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Thread: Dramatically different densities in a strip canoe

  1. #1
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    Default Dramatically different densities in a strip canoe

    I appreciate the comments from the forum on my previous questions, as I work my way through the education necessary to get started with boat building.

    A fellow is moving to the L48, and selling his stock of lumber. He has black planks he has labeled “African Cordia”. Based on my internet research they are likely not from Africa, but otherwise fit the description of Cordia, (almost black, black grain and extremely dense)

    If I got this Cordia, it would just be used for one or two racing stripes layered in with the cedar and cypress strips. And or be used as trim on the gunwals. If used in the hull planking, it would be incased in epoxy & fiber glass cloth. If used in the trim, just epoxy

    the seller is is an experienced wood worker, but has not built boats. He knows I am an idiot, and he is concerned with the vastly different densities. The cedar & Cordia would “tear its self apart”, as a result of the different densities adjusting to temperature variations at different rates. He said: “back when I was making cutting boards, the seams would split”

    If my work will either be incased in fiberglass or epoxy, will I still have these issues using the material for boat building ?

    i am thinking the reason he still has this old wood laying around, is because he couldn’t do anything with it. I understand working with different densities will present issues around fairing and sanding, but hope to manage those issues. However cannot contemplate seams splitting after a frosty morning.

  2. #2
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    Default Re: Dramatically different densities in a strip canoe

    You always run a certain amount of risk that the harder stripes will sand very differently from the cedar, resisting the sanding much more. This can make for a surface where the feature stripes are actually raised a bit and it shows. It's not the end of the world, but you have to be pretty careful not to dish the soft cedar as you are trying to fair a harder strip next to it. Some other fairing methods (like steel scrapers) might perform better, but you would have to try it and see how it goes. Ideally the hard stuff is probably better off for gunwales, thwarts, decks, etc.There may also be a certain amount of adhesion difference, as hard wood doesn't absorb the resin as well, but I wouldn't anticipate a serious problem for just a few strips.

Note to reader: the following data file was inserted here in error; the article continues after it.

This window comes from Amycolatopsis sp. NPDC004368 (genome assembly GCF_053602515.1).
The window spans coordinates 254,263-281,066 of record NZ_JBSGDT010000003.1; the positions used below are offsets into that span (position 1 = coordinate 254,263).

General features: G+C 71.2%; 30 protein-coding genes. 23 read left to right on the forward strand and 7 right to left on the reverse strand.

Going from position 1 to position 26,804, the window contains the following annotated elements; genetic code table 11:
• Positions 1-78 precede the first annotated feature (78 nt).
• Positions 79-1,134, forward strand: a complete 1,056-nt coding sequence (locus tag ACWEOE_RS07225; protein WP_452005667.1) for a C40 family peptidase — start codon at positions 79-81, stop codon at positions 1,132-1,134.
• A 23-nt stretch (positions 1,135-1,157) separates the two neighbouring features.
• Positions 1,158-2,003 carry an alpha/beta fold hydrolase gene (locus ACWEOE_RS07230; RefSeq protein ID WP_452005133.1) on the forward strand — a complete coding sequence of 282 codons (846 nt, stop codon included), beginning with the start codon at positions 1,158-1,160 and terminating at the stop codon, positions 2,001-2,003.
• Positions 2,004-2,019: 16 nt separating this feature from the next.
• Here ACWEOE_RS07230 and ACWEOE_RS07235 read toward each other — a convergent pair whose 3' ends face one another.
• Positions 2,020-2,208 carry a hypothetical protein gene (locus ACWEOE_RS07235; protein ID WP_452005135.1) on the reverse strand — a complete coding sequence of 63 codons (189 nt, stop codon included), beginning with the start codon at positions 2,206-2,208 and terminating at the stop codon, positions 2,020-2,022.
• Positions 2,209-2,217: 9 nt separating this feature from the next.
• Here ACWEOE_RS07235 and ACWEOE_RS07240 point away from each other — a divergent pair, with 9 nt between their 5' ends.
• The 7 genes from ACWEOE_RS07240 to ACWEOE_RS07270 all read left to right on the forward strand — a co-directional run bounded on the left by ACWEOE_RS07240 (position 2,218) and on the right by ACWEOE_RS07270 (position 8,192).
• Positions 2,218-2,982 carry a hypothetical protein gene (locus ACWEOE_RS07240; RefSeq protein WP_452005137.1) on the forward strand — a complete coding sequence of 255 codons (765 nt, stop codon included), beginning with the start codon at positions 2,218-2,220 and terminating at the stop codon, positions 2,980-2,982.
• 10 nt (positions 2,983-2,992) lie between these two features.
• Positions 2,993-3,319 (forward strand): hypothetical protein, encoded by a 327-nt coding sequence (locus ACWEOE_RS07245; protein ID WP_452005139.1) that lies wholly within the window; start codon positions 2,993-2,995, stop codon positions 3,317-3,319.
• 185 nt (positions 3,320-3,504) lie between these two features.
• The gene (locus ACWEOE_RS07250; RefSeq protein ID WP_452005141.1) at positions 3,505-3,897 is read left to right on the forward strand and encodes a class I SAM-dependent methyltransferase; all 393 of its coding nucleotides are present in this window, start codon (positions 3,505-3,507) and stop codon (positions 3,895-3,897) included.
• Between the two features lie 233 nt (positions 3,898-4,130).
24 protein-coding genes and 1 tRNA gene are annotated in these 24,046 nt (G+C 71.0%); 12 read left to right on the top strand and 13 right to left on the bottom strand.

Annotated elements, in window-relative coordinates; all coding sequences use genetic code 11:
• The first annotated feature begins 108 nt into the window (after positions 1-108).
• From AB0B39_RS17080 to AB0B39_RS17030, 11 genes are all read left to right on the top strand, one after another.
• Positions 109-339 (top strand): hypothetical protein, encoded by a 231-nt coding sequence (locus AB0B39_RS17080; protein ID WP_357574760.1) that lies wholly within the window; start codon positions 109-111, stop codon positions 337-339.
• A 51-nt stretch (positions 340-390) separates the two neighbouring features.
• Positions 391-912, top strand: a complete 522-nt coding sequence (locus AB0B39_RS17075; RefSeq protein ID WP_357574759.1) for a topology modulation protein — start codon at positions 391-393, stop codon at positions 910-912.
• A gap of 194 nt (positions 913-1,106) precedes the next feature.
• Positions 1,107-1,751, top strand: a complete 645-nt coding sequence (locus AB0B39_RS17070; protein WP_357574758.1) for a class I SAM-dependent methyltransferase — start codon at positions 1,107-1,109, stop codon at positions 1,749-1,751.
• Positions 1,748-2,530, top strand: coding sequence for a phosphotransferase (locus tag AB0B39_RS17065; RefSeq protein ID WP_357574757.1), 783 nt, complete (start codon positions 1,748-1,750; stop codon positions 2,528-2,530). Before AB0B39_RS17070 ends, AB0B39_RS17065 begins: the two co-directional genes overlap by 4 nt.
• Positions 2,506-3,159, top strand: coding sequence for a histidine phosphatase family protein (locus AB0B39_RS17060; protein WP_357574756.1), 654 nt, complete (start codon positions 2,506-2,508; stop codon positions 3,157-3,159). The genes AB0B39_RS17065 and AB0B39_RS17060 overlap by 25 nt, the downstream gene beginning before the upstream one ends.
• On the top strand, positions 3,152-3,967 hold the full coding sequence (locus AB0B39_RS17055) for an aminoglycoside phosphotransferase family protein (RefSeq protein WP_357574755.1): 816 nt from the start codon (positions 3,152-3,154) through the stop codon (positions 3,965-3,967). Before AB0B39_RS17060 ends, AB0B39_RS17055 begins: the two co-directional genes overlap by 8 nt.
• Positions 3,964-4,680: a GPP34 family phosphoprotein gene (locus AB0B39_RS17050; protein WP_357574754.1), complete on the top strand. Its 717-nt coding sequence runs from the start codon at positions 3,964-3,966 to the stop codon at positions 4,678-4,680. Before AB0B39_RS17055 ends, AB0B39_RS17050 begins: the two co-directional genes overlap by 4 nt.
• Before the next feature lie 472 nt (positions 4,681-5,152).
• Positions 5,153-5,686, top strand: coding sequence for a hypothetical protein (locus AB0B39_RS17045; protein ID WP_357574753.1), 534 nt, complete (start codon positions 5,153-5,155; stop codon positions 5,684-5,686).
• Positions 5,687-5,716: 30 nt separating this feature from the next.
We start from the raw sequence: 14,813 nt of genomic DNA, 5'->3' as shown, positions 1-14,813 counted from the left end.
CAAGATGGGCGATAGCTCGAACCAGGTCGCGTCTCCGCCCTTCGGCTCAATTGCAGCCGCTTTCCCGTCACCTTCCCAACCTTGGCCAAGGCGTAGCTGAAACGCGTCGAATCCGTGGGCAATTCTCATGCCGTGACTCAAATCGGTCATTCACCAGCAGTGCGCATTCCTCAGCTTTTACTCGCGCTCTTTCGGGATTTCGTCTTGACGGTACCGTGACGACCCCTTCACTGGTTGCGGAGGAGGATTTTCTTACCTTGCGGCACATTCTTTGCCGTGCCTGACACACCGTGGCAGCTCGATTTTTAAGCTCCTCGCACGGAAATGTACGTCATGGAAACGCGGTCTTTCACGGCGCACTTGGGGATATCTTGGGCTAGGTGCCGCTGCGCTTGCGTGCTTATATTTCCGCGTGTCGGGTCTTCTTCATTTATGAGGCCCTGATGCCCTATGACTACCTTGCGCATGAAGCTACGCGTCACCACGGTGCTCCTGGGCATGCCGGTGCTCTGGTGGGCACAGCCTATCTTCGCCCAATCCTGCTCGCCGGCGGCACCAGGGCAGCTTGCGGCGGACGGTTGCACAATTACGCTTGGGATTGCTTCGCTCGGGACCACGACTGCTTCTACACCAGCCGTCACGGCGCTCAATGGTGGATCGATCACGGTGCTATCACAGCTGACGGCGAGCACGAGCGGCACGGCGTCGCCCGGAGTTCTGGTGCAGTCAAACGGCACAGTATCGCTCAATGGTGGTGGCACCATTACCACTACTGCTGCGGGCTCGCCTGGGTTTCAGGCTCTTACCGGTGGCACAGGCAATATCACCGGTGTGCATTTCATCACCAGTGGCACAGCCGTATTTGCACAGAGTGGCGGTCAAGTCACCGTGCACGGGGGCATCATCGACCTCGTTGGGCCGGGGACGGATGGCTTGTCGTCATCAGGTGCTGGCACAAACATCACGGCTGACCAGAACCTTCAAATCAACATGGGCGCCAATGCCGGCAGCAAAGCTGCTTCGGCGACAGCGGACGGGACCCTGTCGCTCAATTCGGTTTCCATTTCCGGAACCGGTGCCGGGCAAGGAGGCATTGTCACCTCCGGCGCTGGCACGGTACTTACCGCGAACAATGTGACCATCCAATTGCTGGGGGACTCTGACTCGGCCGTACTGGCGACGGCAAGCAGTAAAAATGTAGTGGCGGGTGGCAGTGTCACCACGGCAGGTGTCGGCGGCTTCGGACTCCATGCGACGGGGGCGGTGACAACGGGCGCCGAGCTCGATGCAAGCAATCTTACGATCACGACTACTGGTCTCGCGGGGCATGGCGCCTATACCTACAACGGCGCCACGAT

Personally I would never epoxy coat trim like gunwales, seat frames, thwarts or decks. It looks cheap and is hard to repair with no real benefits.

  3. #3
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    Default Re: Dramatically different densities in a strip canoe

    What Todd said about working and finishing.

    FWIW, the problem with different species tearing them selves apart has a lot more to do with moisture than temperature causing shrinkage and swelling, but the end result is the same. The wood database (link below) has shrinkage values. If one wood shrinks a lot more than another one that is glued to it, there will be problems in a cutting board. If you are looking at relatively thin strips encapsulated in glass and epoxy, the moisture content is not going to change radically, and the glass will constrain the movement. No worries.

    There are about 300 species of cordia according to Wikipedia. Based on little more than the color, density, and availability, (and totally unreliable guesswork) I would say you might be looking at bocote, or less likely, ziricote. http://www.wood-database.com/bocote/. There are African Cordia species that are much softer and lighter in color https://www.woodworkerssource.com/wo...+Now+%3E%3E%3E
    Management is the art of counting beans. Leadership is the art of making every being count. --Joe Finch

  4. #4
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    Default Re: Dramatically different densities in a strip canoe

    It seems to me that the only way they would try to separate would be if they changed lengths at different rates. Lumber doesn't shorten or elongate much at all with changes in either temperature or moisture content, so if it's well sealed and kept that way I think you're good to go.

    Perhaps, just for the peace of mind, use a more flexible glue like GFlex for those strips.

  5. #5
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    Default Re: Dramatically different densities in a strip canoe